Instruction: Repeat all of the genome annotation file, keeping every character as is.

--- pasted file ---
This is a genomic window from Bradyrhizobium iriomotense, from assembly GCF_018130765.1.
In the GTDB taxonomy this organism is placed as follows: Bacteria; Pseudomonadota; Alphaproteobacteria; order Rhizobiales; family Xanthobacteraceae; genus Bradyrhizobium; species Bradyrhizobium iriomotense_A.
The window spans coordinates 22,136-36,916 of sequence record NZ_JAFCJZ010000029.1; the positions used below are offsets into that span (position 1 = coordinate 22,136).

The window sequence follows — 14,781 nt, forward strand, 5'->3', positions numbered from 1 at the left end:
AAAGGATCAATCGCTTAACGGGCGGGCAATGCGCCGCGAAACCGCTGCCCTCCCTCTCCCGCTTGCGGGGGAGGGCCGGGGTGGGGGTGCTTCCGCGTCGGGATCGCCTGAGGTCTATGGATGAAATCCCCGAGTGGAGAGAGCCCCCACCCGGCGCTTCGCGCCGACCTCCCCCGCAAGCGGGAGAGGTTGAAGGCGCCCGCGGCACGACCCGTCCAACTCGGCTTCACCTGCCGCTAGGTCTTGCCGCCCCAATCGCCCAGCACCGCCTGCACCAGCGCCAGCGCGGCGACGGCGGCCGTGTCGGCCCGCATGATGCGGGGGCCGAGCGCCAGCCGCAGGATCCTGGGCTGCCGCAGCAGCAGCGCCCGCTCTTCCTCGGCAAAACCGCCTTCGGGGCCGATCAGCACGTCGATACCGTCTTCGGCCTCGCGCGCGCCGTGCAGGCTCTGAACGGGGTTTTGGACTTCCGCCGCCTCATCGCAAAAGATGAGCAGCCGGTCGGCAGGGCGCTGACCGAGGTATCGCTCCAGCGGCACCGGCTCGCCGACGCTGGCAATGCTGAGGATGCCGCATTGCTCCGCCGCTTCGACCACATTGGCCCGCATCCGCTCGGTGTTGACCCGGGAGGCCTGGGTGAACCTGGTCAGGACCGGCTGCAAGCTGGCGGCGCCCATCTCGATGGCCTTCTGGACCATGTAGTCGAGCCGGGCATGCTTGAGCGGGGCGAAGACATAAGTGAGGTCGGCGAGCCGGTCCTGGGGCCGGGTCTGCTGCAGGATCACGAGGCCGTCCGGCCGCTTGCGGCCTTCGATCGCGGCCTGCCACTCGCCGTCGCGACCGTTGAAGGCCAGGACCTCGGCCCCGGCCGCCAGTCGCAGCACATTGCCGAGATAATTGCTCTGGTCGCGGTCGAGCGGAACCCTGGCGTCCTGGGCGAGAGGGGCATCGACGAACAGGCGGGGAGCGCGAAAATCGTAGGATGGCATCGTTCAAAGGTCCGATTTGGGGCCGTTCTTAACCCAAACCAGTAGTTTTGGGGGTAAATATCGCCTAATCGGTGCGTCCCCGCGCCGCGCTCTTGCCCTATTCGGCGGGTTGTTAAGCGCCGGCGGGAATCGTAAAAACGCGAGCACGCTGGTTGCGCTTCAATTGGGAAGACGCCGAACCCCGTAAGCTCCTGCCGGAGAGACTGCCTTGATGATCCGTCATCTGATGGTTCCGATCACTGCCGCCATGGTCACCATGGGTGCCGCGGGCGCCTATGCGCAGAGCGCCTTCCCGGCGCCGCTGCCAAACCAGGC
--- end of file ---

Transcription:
This is a genomic window from Bradyrhizobium iriomotense, from assembly GCF_018130765.1.
In the GTDB taxonomy this organism is placed as follows: Bacteria; Pseudomonadota; Alphaproteobacteria; order Rhizobiales; family Xanthobacteraceae; genus Bradyrhizobium; species Bradyrhizobium iriomotense_A.
The window spans coordinates 22,136-36,916 of sequence record NZ_JAFCJZ010000029.1; the positions used below are offsets into that span (position 1 = coordinate 22,136).

The window sequence follows — 14,781 nt, forward strand, 5'->3', positions numbered from 1 at the left end:
AAAGGATCAATCGCTTAACGGGCGGGCAATGCGCCGCGAAACCGCTGCCCTCCCTCTCCCGCTTGCGGGGGAGGGCCGGGGTGGGGGTGCTTCCGCGTCGGGATCGCCTGAGGTCTATGGATGAAATCCCCGAGTGGAGAGAGCCCCCACCCGGCGCTTCGCGCCGACCTCCCCCGCAAGCGGGAGAGGTTGAAGGCGCCCGCGGCACGACCCGTCCAACTCGGCTTCACCTGCCGCTAGGTCTTGCCGCCCCAATCGCCCAGCACCGCCTGCACCAGCGCCAGCGCGGCGACGGCGGCCGTGTCGGCCCGCATGATGCGGGGGCCGAGCGCCAGCCGCAGGATCCTGGGCTGCCGCAGCAGCAGCGCCCGCTCTTCCTCGGCAAAACCGCCTTCGGGGCCGATCAGCACGTCGATACCGTCTTCGGCCTCGCGCGCGCCGTGCAGGCTCTGAACGGGGTTTTGGACTTCCGCCGCCTCATCGCAAAAGATGAGCAGCCGGTCGGCAGGGCGCTGACCGAGGTATCGCTCCAGCGGCACCGGCTCGCCGACGCTGGCAATGCTGAGGATGCCGCATTGCTCCGCCGCTTCGACCACATTGGCCCGCATCCGCTCGGTGTTGACCCGGGAGGCCTGGGTGAACCTGGTCAGGACCGGCTGCAAGCTGGCGGCGCCCATCTCGATGGCCTTCTGGACCATGTAGTCGAGCCGGGCATGCTTGAGCGGGGCGAAGACATAAGTGAGGTCGGCGAGCCGGTCCTGGGGCCGGGTCTGCTGCAGGATCACGAGGCCGTCCGGCCGCTTGCGGCCTTCGATCGCGGCCTGCCACTCGCCGTCGCGACCGTTGAAGGCCAGGACCTCGGCCCCGGCCGCCAGTCGCAGCACATTGCCGAGATAATTGCTCTGGTCGCGGTCGAGCGGAACCCTGGCGTCCTGGGCGAGAGGGGCATCGACGAACAGGCGGGGAGCGCGAAAATCGTAGGATGGCATCGTTCAAAGGTCCGATTTGGGGCCGTTCTTAACCCAAACCAGTAGTTTTGGGGGTAAATATCGCCTAATCGGTGCGTCCCCGCGCCGCGCTCTTGCCCTATTCGGCGGGTTGTTAAGCGCCGGCGGGAATCGTAAAAACGCGAGCACGCTGGTTGCGCTTCAATTGGGAAGACGCCGAACCCCGTAAGCTCCTGCCGGAGAGACTGCCTTGATGATCCGTCATCTGATGGTTCCGATCACTGCCGCCATGGTCACCATGGGTGCCGCGGGCGCCTATGCGCAGAGCGCCTTCCCGGCGCCGCTGCCAAACCAGGC